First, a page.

Real-Life SpongeBob and Patrick Discovered On The Ocean Floor

No word yet on the pineapple 🍍

A research vessel was combing the depths of the Atlantic when it filmed something straight out of a cartoon.

Biologist Christopher Mah was watching a live feed from the National Oceanic and Atmospheric Administration (NOAA) when he noticed two sea creatures bearing an uncanny resemblance to the beloved characters SpongeBob and Patrick from the animated show “SpongeBob SquarePants.”

The bright yellow sponge and pink starfish were sadly not living in a pineapple under the sea. They were found at a depth of 2,000 meters on the Retriever Seamount, an extinct volcano east of New York City.

And unlike the characters in the now-classic show, the Hertwigia (sponge) and Chondraster (starfish) are not best friends.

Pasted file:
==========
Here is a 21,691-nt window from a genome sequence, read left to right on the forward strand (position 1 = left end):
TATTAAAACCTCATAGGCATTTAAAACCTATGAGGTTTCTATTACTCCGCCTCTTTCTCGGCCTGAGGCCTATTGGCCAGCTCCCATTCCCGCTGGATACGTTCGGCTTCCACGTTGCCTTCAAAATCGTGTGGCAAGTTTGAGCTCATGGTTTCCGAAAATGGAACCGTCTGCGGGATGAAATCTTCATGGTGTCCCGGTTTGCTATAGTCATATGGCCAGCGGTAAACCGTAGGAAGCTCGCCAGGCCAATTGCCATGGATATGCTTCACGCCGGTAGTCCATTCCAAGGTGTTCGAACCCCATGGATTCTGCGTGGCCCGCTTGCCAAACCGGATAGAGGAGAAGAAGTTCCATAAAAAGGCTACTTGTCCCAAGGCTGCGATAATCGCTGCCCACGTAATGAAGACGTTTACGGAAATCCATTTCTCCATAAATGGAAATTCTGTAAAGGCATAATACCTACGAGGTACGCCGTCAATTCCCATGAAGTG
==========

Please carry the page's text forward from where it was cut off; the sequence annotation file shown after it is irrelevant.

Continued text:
"In all likelihood, the reason that starfish is right next to that sponge is because that sponge is just about to be devoured, at least in part," Mah told NPR.

Sea stars are carnivores and feed on other slow-moving and stationary marine life such as coral, clams, sea sponges and oysters. 

While the pink sea star is most likely the inspiration for the character of Patrick, SpongeBob is closer to a synthetic supermarket sponge. But this did not stop Twitter users from taking the photo Mah posted and adding arms and legs to make the sea creatures resemble their fictional counterparts.

It was a rare sight — and has brought joy to everyone who loves the animated series and aquatic life.

"If we can bring positivity and we can make people happy by showing them nature," Mah told NPR. "Well, that's what nature has always done for us before."